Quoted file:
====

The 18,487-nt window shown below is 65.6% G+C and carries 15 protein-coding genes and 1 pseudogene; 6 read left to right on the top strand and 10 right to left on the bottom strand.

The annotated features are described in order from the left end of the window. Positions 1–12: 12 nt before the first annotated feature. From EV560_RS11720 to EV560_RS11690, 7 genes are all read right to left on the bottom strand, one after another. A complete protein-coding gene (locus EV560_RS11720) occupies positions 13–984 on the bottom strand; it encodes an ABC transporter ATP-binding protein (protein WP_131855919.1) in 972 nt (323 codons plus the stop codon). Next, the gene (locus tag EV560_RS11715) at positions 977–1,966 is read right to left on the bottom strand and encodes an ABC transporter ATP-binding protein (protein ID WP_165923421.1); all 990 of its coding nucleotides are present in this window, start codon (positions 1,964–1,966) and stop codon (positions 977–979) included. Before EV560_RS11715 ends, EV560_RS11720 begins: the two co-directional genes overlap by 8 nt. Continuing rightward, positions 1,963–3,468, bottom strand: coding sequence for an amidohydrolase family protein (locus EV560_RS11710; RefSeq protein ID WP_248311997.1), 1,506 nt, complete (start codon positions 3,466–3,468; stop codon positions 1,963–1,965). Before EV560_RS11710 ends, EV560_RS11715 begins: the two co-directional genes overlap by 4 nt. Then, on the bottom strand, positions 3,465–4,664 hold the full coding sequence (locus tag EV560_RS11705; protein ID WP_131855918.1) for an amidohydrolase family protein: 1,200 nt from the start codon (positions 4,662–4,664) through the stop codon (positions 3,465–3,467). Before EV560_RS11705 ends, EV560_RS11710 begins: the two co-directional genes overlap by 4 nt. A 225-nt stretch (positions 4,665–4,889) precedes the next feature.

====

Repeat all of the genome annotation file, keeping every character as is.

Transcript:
The 18,487-nt window shown below is 65.6% G+C and carries 15 protein-coding genes and 1 pseudogene; 6 read left to right on the top strand and 10 right to left on the bottom strand.

The annotated features are described in order from the left end of the window. Positions 1–12: 12 nt before the first annotated feature. From EV560_RS11720 to EV560_RS11690, 7 genes are all read right to left on the bottom strand, one after another. A complete protein-coding gene (locus EV560_RS11720) occupies positions 13–984 on the bottom strand; it encodes an ABC transporter ATP-binding protein (protein WP_131855919.1) in 972 nt (323 codons plus the stop codon). Next, the gene (locus tag EV560_RS11715) at positions 977–1,966 is read right to left on the bottom strand and encodes an ABC transporter ATP-binding protein (protein ID WP_165923421.1); all 990 of its coding nucleotides are present in this window, start codon (positions 1,964–1,966) and stop codon (positions 977–979) included. Before EV560_RS11715 ends, EV560_RS11720 begins: the two co-directional genes overlap by 8 nt. Continuing rightward, positions 1,963–3,468, bottom strand: coding sequence for an amidohydrolase family protein (locus EV560_RS11710; RefSeq protein ID WP_248311997.1), 1,506 nt, complete (start codon positions 3,466–3,468; stop codon positions 1,963–1,965). Before EV560_RS11710 ends, EV560_RS11715 begins: the two co-directional genes overlap by 4 nt. Then, on the bottom strand, positions 3,465–4,664 hold the full coding sequence (locus tag EV560_RS11705; protein ID WP_131855918.1) for an amidohydrolase family protein: 1,200 nt from the start codon (positions 4,662–4,664) through the stop codon (positions 3,465–3,467). Before EV560_RS11705 ends, EV560_RS11710 begins: the two co-directional genes overlap by 4 nt. A 225-nt stretch (positions 4,665–4,889) precedes the next feature.